- Infection (MRSA)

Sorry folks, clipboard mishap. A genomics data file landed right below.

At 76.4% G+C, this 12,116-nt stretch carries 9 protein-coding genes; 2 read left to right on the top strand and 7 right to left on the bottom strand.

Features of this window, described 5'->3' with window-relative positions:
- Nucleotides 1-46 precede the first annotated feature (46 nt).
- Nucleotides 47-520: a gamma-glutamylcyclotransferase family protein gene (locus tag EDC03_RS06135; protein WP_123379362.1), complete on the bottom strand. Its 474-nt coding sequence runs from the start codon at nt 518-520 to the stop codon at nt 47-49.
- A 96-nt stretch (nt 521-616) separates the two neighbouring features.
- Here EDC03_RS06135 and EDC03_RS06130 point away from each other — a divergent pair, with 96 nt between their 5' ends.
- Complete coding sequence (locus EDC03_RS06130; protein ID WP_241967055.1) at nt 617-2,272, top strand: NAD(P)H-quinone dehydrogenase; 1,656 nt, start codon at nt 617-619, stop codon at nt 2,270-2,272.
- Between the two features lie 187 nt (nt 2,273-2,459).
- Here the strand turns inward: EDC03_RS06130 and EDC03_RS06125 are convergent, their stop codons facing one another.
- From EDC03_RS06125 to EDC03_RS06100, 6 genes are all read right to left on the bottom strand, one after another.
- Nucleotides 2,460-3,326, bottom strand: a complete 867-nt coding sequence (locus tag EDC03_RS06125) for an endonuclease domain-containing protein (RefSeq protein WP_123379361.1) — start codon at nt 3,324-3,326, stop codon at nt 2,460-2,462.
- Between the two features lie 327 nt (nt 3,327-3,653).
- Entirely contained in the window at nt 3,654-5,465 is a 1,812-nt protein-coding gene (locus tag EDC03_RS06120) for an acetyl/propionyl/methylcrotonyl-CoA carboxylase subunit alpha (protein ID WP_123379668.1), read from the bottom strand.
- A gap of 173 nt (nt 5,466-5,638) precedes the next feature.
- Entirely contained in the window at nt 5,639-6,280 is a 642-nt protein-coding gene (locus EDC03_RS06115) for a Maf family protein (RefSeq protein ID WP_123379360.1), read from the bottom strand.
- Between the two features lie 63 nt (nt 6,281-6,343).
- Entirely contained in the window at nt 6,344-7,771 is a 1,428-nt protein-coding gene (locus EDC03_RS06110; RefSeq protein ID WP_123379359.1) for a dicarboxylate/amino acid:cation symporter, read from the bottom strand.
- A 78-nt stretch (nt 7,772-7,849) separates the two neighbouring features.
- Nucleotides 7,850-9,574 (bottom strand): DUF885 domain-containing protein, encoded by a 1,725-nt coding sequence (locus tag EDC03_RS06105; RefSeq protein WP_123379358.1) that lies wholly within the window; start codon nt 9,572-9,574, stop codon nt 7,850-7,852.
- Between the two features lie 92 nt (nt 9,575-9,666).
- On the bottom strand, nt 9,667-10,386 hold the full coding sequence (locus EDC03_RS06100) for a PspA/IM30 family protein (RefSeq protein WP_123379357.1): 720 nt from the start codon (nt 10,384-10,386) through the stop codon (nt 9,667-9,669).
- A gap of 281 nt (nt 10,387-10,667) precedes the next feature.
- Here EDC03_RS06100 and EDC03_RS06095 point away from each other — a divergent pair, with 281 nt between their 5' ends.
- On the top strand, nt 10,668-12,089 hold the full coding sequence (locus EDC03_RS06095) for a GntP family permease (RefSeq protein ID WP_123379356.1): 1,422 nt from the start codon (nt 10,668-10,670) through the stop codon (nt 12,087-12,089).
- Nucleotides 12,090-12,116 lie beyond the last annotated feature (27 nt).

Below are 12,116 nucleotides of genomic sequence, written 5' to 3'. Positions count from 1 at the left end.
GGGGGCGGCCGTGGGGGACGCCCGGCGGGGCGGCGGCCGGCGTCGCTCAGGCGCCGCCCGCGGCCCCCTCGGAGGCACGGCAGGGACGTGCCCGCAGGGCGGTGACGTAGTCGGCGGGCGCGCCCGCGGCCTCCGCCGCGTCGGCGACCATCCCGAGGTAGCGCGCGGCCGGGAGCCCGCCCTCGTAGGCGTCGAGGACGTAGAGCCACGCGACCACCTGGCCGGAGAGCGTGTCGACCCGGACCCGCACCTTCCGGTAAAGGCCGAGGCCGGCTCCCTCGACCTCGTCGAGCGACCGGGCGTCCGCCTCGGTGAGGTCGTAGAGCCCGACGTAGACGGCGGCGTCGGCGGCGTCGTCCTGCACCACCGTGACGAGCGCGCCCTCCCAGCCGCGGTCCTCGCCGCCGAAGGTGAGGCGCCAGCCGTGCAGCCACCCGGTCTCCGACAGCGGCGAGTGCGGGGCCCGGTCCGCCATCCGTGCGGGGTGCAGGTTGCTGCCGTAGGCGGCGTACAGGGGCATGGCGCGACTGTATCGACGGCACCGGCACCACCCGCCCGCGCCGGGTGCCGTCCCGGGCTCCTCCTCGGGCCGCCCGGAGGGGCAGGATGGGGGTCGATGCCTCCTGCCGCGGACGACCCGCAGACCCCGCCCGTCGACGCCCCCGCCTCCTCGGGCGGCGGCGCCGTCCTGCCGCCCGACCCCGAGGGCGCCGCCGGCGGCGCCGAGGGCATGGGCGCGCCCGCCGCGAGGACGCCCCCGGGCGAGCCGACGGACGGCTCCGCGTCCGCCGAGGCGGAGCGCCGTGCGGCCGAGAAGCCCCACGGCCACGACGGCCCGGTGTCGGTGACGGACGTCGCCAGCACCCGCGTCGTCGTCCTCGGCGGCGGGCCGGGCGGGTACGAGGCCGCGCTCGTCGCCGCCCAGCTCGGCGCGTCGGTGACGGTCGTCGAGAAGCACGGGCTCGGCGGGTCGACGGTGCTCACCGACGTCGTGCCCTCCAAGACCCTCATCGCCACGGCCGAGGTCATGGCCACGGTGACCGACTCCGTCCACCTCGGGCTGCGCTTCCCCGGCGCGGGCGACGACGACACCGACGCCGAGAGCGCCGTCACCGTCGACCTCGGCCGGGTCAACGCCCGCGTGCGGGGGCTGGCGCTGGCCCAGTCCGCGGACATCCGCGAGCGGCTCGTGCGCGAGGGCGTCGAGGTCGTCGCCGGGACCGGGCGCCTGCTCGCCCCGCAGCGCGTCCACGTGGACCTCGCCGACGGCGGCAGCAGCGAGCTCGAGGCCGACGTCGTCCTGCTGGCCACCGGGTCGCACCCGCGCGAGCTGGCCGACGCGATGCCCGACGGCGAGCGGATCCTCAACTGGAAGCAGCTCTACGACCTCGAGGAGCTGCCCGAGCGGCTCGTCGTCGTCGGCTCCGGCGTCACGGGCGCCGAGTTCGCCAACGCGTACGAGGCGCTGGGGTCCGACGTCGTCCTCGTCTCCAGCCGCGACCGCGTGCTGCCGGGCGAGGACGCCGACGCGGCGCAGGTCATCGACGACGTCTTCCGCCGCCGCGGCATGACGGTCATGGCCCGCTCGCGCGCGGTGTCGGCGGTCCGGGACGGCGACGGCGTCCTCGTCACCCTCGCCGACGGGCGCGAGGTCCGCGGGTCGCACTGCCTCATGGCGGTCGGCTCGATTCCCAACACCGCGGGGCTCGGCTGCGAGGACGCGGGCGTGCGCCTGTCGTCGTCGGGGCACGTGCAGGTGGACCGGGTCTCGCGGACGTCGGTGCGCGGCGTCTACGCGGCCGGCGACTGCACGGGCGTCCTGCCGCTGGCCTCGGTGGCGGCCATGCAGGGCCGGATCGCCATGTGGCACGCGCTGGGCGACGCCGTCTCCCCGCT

The worker worked at a men's shelter. He developed methicillin resistant staphylococcus aureus (MRSA) and was identified with two problems: MRSA pneumonia and MRSA empyema. The worker appealed a decision of the Appeals Resolution Officer denying entitlement for the MRSA.MRSA has been commonly identified as a pathogen in Canada for 20 years. Around 10 years ago, a community strain of MRSA with more virulence than the hospital strain was seen. This was often associated with homeless shelters and among injection drug users. Most people with MRSA are colonized but not infected.The worker's greatest risk of exposure was at the shelter. This is where he worked on a regular basis, spent a large number of his waking hours, where the same elements would be present on a consistent basis and where the prevalence would be highest. The Panel concluded that the workplace was, more likely than not, the source of the worker's exposure to MRSA. As to whether that exposure led to the development of MRSA pneumonia and MRSA empyema, the evidence was approximately equal in weight. The benefit of doubt was applied in favour of the worker. Accordingly, the worker had entitlement to benefits for the period of time he was recovering from the MRSA pneumonia and MRSA empyema.The appeal was allowed.